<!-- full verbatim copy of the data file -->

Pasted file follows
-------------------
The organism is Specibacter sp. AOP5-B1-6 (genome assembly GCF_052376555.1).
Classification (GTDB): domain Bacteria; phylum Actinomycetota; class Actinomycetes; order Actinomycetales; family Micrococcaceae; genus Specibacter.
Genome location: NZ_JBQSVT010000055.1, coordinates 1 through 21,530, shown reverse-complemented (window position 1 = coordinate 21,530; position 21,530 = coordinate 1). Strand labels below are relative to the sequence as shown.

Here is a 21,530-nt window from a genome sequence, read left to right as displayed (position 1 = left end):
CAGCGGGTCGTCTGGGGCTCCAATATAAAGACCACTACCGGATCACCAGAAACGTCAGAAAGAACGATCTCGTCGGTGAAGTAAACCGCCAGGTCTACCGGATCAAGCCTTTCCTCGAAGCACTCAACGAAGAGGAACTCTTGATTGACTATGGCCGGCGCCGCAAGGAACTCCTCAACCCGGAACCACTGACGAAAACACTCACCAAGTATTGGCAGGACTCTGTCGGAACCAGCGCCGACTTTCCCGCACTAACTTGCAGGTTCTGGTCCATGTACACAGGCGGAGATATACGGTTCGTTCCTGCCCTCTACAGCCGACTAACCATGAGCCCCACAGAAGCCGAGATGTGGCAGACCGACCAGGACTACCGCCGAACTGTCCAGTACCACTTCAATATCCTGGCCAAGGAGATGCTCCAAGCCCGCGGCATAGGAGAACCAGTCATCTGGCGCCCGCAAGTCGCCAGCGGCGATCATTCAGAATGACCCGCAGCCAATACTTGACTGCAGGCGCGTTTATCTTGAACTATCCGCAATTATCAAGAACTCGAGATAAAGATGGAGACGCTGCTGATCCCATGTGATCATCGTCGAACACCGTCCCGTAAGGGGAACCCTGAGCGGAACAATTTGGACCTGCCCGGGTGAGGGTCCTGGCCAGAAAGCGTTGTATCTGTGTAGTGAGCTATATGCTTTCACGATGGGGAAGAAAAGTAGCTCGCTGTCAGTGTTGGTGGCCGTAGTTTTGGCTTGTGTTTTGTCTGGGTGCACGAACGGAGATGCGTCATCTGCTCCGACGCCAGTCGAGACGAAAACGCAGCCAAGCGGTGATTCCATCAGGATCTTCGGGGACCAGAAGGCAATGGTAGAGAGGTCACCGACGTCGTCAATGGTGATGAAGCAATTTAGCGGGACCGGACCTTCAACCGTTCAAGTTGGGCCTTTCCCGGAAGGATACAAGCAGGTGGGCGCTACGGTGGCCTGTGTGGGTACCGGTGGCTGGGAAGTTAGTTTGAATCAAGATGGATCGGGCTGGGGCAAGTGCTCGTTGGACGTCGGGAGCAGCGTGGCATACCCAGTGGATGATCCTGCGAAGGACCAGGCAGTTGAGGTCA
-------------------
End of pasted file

The organism is Specibacter sp. AOP5-B1-6 (genome assembly GCF_052376555.1).
Classification (GTDB): domain Bacteria; phylum Actinomycetota; class Actinomycetes; order Actinomycetales; family Micrococcaceae; genus Specibacter.
Genome location: NZ_JBQSVT010000055.1, coordinates 1 through 21,530, shown reverse-complemented (window position 1 = coordinate 21,530; position 21,530 = coordinate 1). Strand labels below are relative to the sequence as shown.

Here is a 21,530-nt window from a genome sequence, read left to right as displayed (position 1 = left end):
CAGCGGGTCGTCTGGGGCTCCAATATAAAGACCACTACCGGATCACCAGAAACGTCAGAAAGAACGATCTCGTCGGTGAAGTAAACCGCCAGGTCTACCGGATCAAGCCTTTCCTCGAAGCACTCAACGAAGAGGAACTCTTGATTGACTATGGCCGGCGCCGCAAGGAACTCCTCAACCCGGAACCACTGACGAAAACACTCACCAAGTATTGGCAGGACTCTGTCGGAACCAGCGCCGACTTTCCCGCACTAACTTGCAGGTTCTGGTCCATGTACACAGGCGGAGATATACGGTTCGTTCCTGCCCTCTACAGCCGACTAACCATGAGCCCCACAGAAGCCGAGATGTGGCAGACCGACCAGGACTACCGCCGAACTGTCCAGTACCACTTCAATATCCTGGCCAAGGAGATGCTCCAAGCCCGCGGCATAGGAGAACCAGTCATCTGGCGCCCGCAAGTCGCCAGCGGCGATCATTCAGAATGACCCGCAGCCAATACTTGACTGCAGGCGCGTTTATCTTGAACTATCCGCAATTATCAAGAACTCGAGATAAAGATGGAGACGCTGCTGATCCCATGTGATCATCGTCGAACACCGTCCCGTAAGGGGAACCCTGAGCGGAACAATTTGGACCTGCCCGGGTGAGGGTCCTGGCCAGAAAGCGTTGTATCTGTGTAGTGAGCTATATGCTTTCACGATGGGGAAGAAAAGTAGCTCGCTGTCAGTGTTGGTGGCCGTAGTTTTGGCTTGTGTTTTGTCTGGGTGCACGAACGGAGATGCGTCATCTGCTCCGACGCCAGTCGAGACGAAAACGCAGCCAAGCGGTGATTCCATCAGGATCTTCGGGGACCAGAAGGCAATGGTAGAGAGGTCACCGACGTCGTCAATGGTGATGAAGCAATTTAGCGGGACCGGACCTTCAACCGTTCAAGTTGGGCCTTTCCCGGAAGGATACAAGCAGGTGGGCGCTACGGTGGCCTGTGTGGGTACCGGTGGCTGGGAAGTTAGTTTGAATCAAGATGGATCGGGCTGGGGCAAGTGCTCGTTGGACGTCGGGAGCAGCGTGGCATACCCAGTGGATGATCCTGCGAAGGACCAGGCAGTTGAGGTCA